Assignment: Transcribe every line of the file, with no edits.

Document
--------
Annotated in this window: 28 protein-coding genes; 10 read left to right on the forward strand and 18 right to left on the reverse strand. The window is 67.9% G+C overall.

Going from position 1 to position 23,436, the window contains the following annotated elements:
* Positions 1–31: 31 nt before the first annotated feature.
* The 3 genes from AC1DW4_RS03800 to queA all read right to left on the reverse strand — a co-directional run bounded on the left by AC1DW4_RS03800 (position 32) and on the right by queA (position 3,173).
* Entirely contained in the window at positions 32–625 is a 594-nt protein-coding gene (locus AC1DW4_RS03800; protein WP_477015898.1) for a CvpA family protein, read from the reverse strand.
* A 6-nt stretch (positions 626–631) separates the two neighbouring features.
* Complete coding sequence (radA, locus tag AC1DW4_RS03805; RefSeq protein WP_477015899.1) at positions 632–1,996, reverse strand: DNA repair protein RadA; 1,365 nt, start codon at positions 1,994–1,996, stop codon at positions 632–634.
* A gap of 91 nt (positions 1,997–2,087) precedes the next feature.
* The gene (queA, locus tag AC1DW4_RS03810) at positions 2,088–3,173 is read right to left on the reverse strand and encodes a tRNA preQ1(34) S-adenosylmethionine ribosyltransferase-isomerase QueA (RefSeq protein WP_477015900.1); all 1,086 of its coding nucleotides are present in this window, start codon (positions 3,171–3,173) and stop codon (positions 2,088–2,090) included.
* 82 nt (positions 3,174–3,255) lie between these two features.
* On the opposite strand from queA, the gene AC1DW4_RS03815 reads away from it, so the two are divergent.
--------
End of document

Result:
Annotated in this window: 28 protein-coding genes; 10 read left to right on the forward strand and 18 right to left on the reverse strand. The window is 67.9% G+C overall.

Going from position 1 to position 23,436, the window contains the following annotated elements:
* Positions 1–31: 31 nt before the first annotated feature.
* The 3 genes from AC1DW4_RS03800 to queA all read right to left on the reverse strand — a co-directional run bounded on the left by AC1DW4_RS03800 (position 32) and on the right by queA (position 3,173).
* Entirely contained in the window at positions 32–625 is a 594-nt protein-coding gene (locus AC1DW4_RS03800; protein WP_477015898.1) for a CvpA family protein, read from the reverse strand.
* A 6-nt stretch (positions 626–631) separates the two neighbouring features.
* Complete coding sequence (radA, locus tag AC1DW4_RS03805; RefSeq protein WP_477015899.1) at positions 632–1,996, reverse strand: DNA repair protein RadA; 1,365 nt, start codon at positions 1,994–1,996, stop codon at positions 632–634.
* A gap of 91 nt (positions 1,997–2,087) precedes the next feature.
* The gene (queA, locus tag AC1DW4_RS03810) at positions 2,088–3,173 is read right to left on the reverse strand and encodes a tRNA preQ1(34) S-adenosylmethionine ribosyltransferase-isomerase QueA (RefSeq protein WP_477015900.1); all 1,086 of its coding nucleotides are present in this window, start codon (positions 3,171–3,173) and stop codon (positions 2,088–2,090) included.
* 82 nt (positions 3,174–3,255) lie between these two features.
* On the opposite strand from queA, the gene AC1DW4_RS03815 reads away from it, so the two are divergent.